Dear Stoner: Now that it's been six months since the coronavirus pandemic came to Colorado, do we know how COVID-19 has affected the weed industry? Is it taking a step back?
Dear Corso: For the most part, the legal cannabis industry (and probably the illegal one, too) has stayed healthy, if not busier than usual, during the COVID-19 pandemic — to the point where some dispensary owners laugh at the idea of needing access to federal economic relief funding. That could be sour grapes, of course, since Congress did not extend the stimulus packages to marijuana businesses, as cannabis is still federally illegal. But the cannabis industry also has reason to be confident: Over the past few months, people have been spending more cash than ever at Colorado dispensaries.
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After a short, bumpy beginning to business in March and April layered with confusion over regulatory changes to limit human interaction, cannabis users turned out in droves at Colorado dispensaries during the summer months. According to state Department of Revenue figures, dispensaries sold just under $199 million worth of marijuana products in June, the highest monthly total since recreational sales were legalized in 2014. The previous record was set the month before, with dispensaries ringing up $192.2 million in sales in May. Such high sales numbers have even led to reports of shortages much earlier than in years past; typically, stores prepare for the fall outdoor harvest in August and September, but this year customers have complained about lighter shelves since July, with vendors scrambling to fill orders.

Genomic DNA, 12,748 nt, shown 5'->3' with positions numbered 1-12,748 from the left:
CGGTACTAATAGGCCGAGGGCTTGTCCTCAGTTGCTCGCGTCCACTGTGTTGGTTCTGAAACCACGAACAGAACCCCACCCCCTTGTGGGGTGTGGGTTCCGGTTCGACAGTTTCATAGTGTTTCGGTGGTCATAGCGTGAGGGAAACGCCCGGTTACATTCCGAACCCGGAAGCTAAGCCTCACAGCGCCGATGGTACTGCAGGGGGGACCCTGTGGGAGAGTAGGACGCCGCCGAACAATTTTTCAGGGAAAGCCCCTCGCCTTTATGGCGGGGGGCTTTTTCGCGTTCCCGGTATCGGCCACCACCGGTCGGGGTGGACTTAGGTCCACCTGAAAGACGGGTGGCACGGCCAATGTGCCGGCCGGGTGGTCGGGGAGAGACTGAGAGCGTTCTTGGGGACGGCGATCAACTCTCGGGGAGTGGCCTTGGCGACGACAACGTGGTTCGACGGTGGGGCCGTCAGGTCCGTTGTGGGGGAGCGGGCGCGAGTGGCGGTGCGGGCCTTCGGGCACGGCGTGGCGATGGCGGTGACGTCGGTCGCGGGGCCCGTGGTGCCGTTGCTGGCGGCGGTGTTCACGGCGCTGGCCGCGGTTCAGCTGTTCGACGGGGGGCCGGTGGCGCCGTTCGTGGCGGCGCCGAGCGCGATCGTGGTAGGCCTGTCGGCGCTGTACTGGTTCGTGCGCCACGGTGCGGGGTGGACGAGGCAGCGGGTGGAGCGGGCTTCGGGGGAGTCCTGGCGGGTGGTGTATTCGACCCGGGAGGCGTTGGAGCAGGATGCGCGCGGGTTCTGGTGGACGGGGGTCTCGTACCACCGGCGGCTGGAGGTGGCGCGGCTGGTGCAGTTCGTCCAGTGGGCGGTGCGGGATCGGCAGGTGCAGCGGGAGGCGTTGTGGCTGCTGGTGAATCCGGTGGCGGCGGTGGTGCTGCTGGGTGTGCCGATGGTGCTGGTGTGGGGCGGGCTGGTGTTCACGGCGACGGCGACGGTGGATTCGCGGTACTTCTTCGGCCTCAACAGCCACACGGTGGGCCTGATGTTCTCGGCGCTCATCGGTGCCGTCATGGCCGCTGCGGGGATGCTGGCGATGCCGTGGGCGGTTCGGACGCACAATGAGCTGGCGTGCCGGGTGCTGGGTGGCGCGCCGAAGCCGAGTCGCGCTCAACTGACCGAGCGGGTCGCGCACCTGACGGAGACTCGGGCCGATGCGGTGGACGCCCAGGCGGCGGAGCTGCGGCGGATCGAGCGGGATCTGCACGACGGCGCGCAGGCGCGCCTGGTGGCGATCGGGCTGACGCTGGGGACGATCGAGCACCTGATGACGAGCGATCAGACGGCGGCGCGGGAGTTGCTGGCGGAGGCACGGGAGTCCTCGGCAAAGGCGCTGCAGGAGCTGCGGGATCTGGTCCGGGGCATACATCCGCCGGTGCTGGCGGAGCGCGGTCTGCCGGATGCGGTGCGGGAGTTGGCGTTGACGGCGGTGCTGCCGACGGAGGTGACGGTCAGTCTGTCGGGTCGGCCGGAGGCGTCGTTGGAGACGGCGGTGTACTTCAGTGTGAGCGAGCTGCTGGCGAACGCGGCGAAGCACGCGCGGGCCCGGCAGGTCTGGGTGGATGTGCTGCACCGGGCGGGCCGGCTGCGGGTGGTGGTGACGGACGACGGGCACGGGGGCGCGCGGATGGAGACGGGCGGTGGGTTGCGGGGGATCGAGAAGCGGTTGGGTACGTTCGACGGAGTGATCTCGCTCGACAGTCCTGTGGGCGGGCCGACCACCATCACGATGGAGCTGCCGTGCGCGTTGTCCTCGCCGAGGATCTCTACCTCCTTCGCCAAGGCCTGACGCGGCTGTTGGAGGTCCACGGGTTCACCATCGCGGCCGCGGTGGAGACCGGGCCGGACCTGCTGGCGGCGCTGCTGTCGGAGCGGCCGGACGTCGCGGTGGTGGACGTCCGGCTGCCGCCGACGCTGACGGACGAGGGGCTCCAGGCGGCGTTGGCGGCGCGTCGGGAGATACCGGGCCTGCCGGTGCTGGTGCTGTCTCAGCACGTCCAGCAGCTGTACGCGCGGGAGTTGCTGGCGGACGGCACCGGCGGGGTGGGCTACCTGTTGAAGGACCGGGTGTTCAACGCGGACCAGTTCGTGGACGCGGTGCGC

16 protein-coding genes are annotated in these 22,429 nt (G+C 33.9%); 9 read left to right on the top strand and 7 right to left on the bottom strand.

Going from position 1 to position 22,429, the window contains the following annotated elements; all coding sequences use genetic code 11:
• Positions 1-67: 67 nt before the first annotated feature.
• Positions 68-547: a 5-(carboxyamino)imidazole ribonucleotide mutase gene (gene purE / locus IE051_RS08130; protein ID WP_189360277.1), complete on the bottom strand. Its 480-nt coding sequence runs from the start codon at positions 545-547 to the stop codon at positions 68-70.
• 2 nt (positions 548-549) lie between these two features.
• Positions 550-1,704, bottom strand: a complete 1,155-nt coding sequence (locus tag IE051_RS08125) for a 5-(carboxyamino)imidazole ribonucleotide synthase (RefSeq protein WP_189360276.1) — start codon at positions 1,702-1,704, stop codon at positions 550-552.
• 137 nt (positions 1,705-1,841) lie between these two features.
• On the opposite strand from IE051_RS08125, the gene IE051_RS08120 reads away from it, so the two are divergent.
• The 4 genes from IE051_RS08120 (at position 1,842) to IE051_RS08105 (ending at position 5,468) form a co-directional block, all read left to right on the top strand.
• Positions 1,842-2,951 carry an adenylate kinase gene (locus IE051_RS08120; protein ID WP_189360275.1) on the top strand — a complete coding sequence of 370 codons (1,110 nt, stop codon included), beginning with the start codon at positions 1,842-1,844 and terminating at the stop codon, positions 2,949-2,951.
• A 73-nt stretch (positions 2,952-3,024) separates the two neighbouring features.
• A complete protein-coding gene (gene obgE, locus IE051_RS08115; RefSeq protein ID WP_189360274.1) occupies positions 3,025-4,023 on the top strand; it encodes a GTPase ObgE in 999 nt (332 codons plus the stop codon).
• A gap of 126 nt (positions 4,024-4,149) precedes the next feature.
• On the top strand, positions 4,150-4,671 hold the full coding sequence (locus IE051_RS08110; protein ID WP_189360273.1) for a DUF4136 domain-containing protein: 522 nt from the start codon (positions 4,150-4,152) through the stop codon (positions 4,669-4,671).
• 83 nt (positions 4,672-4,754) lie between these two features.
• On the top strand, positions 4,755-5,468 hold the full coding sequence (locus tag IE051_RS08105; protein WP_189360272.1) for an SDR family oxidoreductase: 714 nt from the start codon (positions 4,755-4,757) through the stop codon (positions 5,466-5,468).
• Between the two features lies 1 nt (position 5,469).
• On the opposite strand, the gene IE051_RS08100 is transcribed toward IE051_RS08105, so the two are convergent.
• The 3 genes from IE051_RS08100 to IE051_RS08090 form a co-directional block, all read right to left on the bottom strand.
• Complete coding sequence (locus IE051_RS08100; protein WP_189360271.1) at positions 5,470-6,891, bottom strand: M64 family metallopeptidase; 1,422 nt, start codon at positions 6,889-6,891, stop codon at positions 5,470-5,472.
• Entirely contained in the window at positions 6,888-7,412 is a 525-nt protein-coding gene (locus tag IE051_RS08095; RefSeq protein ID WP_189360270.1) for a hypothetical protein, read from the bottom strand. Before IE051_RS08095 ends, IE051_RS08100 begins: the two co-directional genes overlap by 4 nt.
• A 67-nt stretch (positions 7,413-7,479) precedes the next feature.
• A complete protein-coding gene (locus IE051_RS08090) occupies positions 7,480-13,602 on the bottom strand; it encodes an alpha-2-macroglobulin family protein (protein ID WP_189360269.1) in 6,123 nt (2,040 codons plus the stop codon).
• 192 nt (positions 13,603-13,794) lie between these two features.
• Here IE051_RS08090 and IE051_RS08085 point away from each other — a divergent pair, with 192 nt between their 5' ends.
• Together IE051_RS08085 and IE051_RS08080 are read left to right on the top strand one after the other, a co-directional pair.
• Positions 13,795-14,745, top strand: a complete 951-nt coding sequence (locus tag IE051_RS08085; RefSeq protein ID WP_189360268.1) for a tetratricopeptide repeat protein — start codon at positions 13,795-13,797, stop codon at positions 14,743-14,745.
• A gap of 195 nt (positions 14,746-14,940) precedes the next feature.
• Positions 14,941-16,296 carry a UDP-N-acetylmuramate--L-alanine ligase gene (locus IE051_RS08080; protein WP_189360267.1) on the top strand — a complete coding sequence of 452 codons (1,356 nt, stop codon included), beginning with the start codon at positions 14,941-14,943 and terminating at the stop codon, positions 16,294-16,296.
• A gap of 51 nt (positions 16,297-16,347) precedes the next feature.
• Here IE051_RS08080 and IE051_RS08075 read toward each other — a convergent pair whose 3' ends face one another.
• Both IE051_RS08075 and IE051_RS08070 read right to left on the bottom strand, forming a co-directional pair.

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The high sales figures come despite the rule changes the cannabis industry has seen since the pandemic began. In March, Governor Jared Polis issued executive orders allowing medical marijuana appointments through telemedicine, as well as online ordering and curbside pick-up options at dispensaries, and those orders have been extended several times over. Mandatory at first, to-go ordering is now optional for dispensaries, but masks and limited capacity are still enforced inside stores, and customers can't smell or touch bud jars anymore.
Outside of maybe online ordering, most of these industry changes won't last past the pandemic, but pot shops have proven both recession- and pandemic-proof, and communities across Colroado are taking notice as they become hungry for more tax revenue. Broomfield, Littleton and Lakewood will all vote on whether to allow recreational dispensaries in their respective towns this November, while Denver, Aurora, Dillon and Trinidad are all considering approving new forms of cannabis delivery or hospitality businesses.
As times get tighter, people get higher.
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